In step 904, data is received from a camera capturing a performance. The performance may be by a user, such as a member of the online community. The user may be attempting to mimic or imitate a performance in the reference video segment. In some embodiments, the camera is coupled to a client device operated by the user. The client device may comprise any of the processor based systems mentioned above, such as for example, an entertainment system or game console. The data from the camera may be received by the processor based system.

In step 906, a new video segment is generated that is representative of the reference video segment having a portion thereof that is replaced with at least a portion of the captured performance. This step may operate substantially as described above. For example, a character in the reference video segment may be at least partially replaced by the user giving the performance. The new video segment may be generated by the above-mentioned client device, by a server or computer associated with the online community, by some other computer, or by some combination of such devices.

In step 908, a representation of the new video segment is displayed in the online community. This allows other members and users in the online community to see the user's performance.

In step 910, feedback relating to the portion of the captured performance (that replaces the corresponding portion in the reference video segment) is provided to the client device. In some embodiments, the feedback may be provided by other users, judges, commentators, etc., in the online community. Such feedback may comprise commentary, criticism, reviews, scores, evaluations, etc. In some embodiments, the feedback may be provided by automated or partially automated means. For example, the feedback may comprise an indication of the type provided by step 608 above (FIG. 6).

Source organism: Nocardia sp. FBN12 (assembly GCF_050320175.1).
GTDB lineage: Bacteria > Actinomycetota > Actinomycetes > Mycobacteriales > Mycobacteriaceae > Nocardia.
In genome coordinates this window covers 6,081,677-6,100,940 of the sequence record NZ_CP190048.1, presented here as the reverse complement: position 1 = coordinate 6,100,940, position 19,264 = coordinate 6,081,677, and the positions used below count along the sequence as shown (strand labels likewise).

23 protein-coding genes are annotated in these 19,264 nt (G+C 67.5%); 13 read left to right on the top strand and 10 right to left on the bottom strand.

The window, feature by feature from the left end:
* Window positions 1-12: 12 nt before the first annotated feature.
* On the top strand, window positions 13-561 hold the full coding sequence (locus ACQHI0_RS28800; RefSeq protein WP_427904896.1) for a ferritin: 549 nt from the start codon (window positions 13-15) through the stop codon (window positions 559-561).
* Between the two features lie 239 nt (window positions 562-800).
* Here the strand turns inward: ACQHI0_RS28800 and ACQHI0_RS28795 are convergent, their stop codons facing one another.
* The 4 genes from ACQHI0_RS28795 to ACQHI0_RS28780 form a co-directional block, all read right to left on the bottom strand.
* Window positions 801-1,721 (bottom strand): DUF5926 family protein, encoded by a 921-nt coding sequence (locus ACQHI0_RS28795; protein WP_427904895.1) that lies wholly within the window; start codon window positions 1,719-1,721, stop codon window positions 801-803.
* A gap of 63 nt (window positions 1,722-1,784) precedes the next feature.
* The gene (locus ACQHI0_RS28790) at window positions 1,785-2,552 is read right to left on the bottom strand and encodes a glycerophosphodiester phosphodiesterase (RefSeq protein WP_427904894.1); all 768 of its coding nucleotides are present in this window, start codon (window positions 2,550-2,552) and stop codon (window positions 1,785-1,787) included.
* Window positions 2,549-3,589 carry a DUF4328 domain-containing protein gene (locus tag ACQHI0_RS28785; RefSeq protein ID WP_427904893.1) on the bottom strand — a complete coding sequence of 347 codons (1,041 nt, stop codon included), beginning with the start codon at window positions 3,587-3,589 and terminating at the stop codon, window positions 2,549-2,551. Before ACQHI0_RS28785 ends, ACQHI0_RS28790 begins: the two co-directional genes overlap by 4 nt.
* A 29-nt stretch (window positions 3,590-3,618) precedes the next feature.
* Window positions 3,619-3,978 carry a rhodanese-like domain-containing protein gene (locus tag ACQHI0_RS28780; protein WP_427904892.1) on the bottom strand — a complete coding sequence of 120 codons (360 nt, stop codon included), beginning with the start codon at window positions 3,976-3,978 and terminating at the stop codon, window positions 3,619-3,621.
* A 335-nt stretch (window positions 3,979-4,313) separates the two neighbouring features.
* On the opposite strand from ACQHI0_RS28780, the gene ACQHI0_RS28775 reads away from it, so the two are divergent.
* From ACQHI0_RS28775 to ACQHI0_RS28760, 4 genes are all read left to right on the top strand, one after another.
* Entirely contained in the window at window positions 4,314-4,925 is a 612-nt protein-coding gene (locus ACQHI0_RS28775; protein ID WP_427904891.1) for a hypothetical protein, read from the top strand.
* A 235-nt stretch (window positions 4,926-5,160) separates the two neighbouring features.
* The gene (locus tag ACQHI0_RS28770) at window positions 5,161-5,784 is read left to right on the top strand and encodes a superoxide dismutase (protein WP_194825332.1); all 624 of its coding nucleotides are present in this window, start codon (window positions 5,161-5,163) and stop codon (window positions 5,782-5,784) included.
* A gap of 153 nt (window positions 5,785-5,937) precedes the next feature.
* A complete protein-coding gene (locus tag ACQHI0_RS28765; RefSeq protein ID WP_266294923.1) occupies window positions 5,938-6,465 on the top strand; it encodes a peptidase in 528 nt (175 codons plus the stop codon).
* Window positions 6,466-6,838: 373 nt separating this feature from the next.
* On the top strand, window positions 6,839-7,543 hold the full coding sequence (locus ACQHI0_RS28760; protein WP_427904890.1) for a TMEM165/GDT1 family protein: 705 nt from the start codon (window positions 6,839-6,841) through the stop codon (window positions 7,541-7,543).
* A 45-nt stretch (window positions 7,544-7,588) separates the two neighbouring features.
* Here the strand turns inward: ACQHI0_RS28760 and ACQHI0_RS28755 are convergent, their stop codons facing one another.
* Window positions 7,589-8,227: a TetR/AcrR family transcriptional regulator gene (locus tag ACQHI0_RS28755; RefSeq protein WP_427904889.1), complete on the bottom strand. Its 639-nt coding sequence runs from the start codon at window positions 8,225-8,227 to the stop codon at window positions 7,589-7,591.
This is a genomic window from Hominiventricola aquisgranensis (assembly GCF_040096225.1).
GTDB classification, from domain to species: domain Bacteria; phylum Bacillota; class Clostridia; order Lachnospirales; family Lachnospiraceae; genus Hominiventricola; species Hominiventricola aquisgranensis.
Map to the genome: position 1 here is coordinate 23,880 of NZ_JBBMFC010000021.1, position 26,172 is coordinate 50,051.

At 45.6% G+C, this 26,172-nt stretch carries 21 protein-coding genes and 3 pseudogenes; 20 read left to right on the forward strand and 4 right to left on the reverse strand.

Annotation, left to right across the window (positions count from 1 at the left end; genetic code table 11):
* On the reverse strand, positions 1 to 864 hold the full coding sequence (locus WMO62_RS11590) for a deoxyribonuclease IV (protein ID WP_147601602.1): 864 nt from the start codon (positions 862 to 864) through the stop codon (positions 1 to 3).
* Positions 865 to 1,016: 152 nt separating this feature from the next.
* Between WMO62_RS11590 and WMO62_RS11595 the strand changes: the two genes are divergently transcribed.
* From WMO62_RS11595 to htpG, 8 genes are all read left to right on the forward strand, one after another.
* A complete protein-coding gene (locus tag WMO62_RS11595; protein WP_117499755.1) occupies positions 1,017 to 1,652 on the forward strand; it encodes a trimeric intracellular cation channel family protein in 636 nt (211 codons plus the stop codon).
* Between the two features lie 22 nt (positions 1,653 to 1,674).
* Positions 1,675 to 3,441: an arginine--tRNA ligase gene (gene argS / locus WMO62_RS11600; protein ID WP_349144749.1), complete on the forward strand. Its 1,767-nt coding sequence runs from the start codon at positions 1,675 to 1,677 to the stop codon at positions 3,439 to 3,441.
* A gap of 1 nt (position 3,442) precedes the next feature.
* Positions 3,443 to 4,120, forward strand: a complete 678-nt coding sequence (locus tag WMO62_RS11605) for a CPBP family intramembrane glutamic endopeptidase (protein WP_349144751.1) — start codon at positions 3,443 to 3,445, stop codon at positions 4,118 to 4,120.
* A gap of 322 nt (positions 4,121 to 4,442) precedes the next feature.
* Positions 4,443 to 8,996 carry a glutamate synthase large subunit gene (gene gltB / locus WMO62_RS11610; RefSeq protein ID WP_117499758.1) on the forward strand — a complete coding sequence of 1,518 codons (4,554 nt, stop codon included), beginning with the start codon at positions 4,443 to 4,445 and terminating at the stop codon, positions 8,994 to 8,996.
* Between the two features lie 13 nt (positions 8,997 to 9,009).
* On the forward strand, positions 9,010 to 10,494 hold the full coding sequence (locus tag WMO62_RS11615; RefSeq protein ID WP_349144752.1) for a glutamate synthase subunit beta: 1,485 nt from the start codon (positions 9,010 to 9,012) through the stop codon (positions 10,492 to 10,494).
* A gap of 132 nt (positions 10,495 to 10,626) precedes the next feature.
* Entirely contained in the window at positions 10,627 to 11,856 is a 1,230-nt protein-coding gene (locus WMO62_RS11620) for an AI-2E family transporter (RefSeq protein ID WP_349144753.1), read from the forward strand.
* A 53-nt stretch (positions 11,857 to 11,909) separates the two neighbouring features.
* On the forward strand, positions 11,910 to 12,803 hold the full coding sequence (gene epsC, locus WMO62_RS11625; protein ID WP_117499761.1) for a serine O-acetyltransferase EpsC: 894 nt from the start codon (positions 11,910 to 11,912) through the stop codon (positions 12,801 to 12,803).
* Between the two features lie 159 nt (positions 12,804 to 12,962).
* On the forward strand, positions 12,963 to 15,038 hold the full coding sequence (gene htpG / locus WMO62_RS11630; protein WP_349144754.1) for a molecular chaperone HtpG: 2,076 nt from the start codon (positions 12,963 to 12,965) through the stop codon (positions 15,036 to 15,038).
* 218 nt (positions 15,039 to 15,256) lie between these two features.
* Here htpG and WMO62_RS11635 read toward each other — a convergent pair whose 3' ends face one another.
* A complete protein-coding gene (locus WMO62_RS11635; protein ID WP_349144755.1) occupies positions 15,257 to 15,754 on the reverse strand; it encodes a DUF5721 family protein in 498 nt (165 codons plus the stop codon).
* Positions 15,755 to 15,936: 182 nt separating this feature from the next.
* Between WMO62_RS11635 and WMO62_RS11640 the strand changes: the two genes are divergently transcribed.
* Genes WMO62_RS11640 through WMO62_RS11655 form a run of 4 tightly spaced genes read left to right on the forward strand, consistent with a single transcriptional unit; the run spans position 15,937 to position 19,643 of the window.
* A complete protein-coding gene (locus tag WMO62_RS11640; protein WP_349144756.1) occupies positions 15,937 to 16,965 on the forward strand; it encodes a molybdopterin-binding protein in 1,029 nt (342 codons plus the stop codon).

Referring to FIG. 10, there is illustrated an example system 1000 for implementing an online scenario in accordance with an embodiment of the present invention. The system 1000 may use one or more of the methods, teachings, and/or techniques described above. The system 1000 includes an online community 1002. An example of an online community is PlayStation Home™, which is being developed by Sony Computer Entertainment Inc. of Japan.

As shown, the processor based system 332 used by the user 302 is coupled to the online community 1002. In this scenario the processor based system 332 serves as a client device. This allows the new video segment created by the user 302 (FIG. 5B) to be displayed in the online community 1002. The new video segment is indicated at 1004.

Additional users 1020 and 1040 are also members of the online community 1000. The user 1020 has access to a camera 1022 that is coupled to a processor based system 1024. Similarly, the user 1040 has access to a camera 1042 that is coupled to a processor based system 1044. Both of the processor based systems 1024, 1044 are coupled to the online community 1002.

During operation in some embodiments, data may be received from the one or more additional cameras 1022, 1042 that each capture a different performance. Additional video segments are generated that are each representative of the reference video segment having a portion thereof that is replaced with at least a portion of one of the captured different performances. A representation of each additional video segment is displayed in the online community. Furthermore, feedback may be provided to each client device relating to the portion of its respective captured performance.